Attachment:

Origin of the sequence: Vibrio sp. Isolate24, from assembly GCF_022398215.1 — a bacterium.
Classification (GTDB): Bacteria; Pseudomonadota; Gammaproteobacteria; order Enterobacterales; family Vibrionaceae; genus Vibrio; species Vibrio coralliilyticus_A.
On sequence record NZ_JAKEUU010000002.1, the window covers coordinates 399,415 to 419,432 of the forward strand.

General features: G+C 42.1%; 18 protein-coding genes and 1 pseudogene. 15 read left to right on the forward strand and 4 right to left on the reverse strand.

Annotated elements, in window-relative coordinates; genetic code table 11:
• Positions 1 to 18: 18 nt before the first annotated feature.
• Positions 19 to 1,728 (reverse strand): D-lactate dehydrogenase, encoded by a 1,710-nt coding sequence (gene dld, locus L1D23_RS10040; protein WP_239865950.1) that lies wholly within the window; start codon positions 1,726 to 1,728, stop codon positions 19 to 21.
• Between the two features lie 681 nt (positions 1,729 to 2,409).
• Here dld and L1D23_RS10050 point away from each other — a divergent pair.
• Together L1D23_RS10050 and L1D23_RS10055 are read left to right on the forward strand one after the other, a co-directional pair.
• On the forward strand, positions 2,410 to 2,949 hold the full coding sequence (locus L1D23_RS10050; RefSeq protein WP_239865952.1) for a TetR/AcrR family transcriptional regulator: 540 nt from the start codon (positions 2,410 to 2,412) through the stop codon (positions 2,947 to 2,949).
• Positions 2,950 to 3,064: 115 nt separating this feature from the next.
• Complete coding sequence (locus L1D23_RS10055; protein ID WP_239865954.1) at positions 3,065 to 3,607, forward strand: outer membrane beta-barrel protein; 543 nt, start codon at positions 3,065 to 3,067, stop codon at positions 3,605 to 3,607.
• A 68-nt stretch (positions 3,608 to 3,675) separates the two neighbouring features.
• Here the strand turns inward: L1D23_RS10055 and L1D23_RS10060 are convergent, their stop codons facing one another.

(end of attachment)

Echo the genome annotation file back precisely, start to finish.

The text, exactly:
Origin of the sequence: Vibrio sp. Isolate24, from assembly GCF_022398215.1 — a bacterium.
Classification (GTDB): Bacteria; Pseudomonadota; Gammaproteobacteria; order Enterobacterales; family Vibrionaceae; genus Vibrio; species Vibrio coralliilyticus_A.
On sequence record NZ_JAKEUU010000002.1, the window covers coordinates 399,415 to 419,432 of the forward strand.

General features: G+C 42.1%; 18 protein-coding genes and 1 pseudogene. 15 read left to right on the forward strand and 4 right to left on the reverse strand.

Annotated elements, in window-relative coordinates; genetic code table 11:
• Positions 1 to 18: 18 nt before the first annotated feature.
• Positions 19 to 1,728 (reverse strand): D-lactate dehydrogenase, encoded by a 1,710-nt coding sequence (gene dld, locus L1D23_RS10040; protein WP_239865950.1) that lies wholly within the window; start codon positions 1,726 to 1,728, stop codon positions 19 to 21.
• Between the two features lie 681 nt (positions 1,729 to 2,409).
• Here dld and L1D23_RS10050 point away from each other — a divergent pair.
• Together L1D23_RS10050 and L1D23_RS10055 are read left to right on the forward strand one after the other, a co-directional pair.
• On the forward strand, positions 2,410 to 2,949 hold the full coding sequence (locus L1D23_RS10050; RefSeq protein WP_239865952.1) for a TetR/AcrR family transcriptional regulator: 540 nt from the start codon (positions 2,410 to 2,412) through the stop codon (positions 2,947 to 2,949).
• Positions 2,950 to 3,064: 115 nt separating this feature from the next.
• Complete coding sequence (locus L1D23_RS10055; protein ID WP_239865954.1) at positions 3,065 to 3,607, forward strand: outer membrane beta-barrel protein; 543 nt, start codon at positions 3,065 to 3,067, stop codon at positions 3,605 to 3,607.
• A 68-nt stretch (positions 3,608 to 3,675) separates the two neighbouring features.
• Here the strand turns inward: L1D23_RS10055 and L1D23_RS10060 are convergent, their stop codons facing one another.